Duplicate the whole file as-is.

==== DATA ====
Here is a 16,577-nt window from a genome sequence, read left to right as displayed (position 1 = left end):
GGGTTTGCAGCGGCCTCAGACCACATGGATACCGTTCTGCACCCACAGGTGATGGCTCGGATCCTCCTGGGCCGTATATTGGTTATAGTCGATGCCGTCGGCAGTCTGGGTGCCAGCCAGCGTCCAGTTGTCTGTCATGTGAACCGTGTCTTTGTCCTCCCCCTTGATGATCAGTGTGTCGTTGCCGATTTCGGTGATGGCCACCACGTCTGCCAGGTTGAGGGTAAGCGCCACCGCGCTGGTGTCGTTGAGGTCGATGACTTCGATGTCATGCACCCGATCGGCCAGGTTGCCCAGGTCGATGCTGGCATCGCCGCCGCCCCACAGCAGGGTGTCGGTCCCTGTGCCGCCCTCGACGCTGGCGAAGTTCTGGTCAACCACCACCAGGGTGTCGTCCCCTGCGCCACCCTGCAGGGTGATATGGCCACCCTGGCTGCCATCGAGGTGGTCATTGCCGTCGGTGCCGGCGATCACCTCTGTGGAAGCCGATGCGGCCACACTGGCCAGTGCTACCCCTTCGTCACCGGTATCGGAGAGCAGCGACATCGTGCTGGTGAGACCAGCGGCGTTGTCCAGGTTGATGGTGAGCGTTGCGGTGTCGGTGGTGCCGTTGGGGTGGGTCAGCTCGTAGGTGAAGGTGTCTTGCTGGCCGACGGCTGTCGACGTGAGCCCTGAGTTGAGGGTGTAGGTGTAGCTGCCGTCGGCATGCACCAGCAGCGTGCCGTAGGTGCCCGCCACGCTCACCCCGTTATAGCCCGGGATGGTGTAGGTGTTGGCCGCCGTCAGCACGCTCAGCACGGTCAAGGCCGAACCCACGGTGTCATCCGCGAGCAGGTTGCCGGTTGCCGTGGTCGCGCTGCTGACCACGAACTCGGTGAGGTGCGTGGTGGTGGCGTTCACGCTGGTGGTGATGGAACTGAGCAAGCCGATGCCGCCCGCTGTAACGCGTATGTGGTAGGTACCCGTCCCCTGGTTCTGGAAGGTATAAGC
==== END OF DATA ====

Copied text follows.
Here is a 16,577-nt window from a genome sequence, read left to right as displayed (position 1 = left end):
GGGTTTGCAGCGGCCTCAGACCACATGGATACCGTTCTGCACCCACAGGTGATGGCTCGGATCCTCCTGGGCCGTATATTGGTTATAGTCGATGCCGTCGGCAGTCTGGGTGCCAGCCAGCGTCCAGTTGTCTGTCATGTGAACCGTGTCTTTGTCCTCCCCCTTGATGATCAGTGTGTCGTTGCCGATTTCGGTGATGGCCACCACGTCTGCCAGGTTGAGGGTAAGCGCCACCGCGCTGGTGTCGTTGAGGTCGATGACTTCGATGTCATGCACCCGATCGGCCAGGTTGCCCAGGTCGATGCTGGCATCGCCGCCGCCCCACAGCAGGGTGTCGGTCCCTGTGCCGCCCTCGACGCTGGCGAAGTTCTGGTCAACCACCACCAGGGTGTCGTCCCCTGCGCCACCCTGCAGGGTGATATGGCCACCCTGGCTGCCATCGAGGTGGTCATTGCCGTCGGTGCCGGCGATCACCTCTGTGGAAGCCGATGCGGCCACACTGGCCAGTGCTACCCCTTCGTCACCGGTATCGGAGAGCAGCGACATCGTGCTGGTGAGACCAGCGGCGTTGTCCAGGTTGATGGTGAGCGTTGCGGTGTCGGTGGTGCCGTTGGGGTGGGTCAGCTCGTAGGTGAAGGTGTCTTGCTGGCCGACGGCTGTCGACGTGAGCCCTGAGTTGAGGGTGTAGGTGTAGCTGCCGTCGGCATGCACCAGCAGCGTGCCGTAGGTGCCCGCCACGCTCACCCCGTTATAGCCCGGGATGGTGTAGGTGTTGGCCGCCGTCAGCACGCTCAGCACGGTCAAGGCCGAACCCACGGTGTCATCCGCGAGCAGGTTGCCGGTTGCCGTGGTCGCGCTGCTGACCACGAACTCGGTGAGGTGCGTGGTGGTGGCGTTCACGCTGGTGGTGATGGAACTGAGCAAGCCGATGCCGCCCGCTGTAACGCGTATGTGGTAGGTACCCGTCCCCTGGTTCTGGAAGGTATAAGC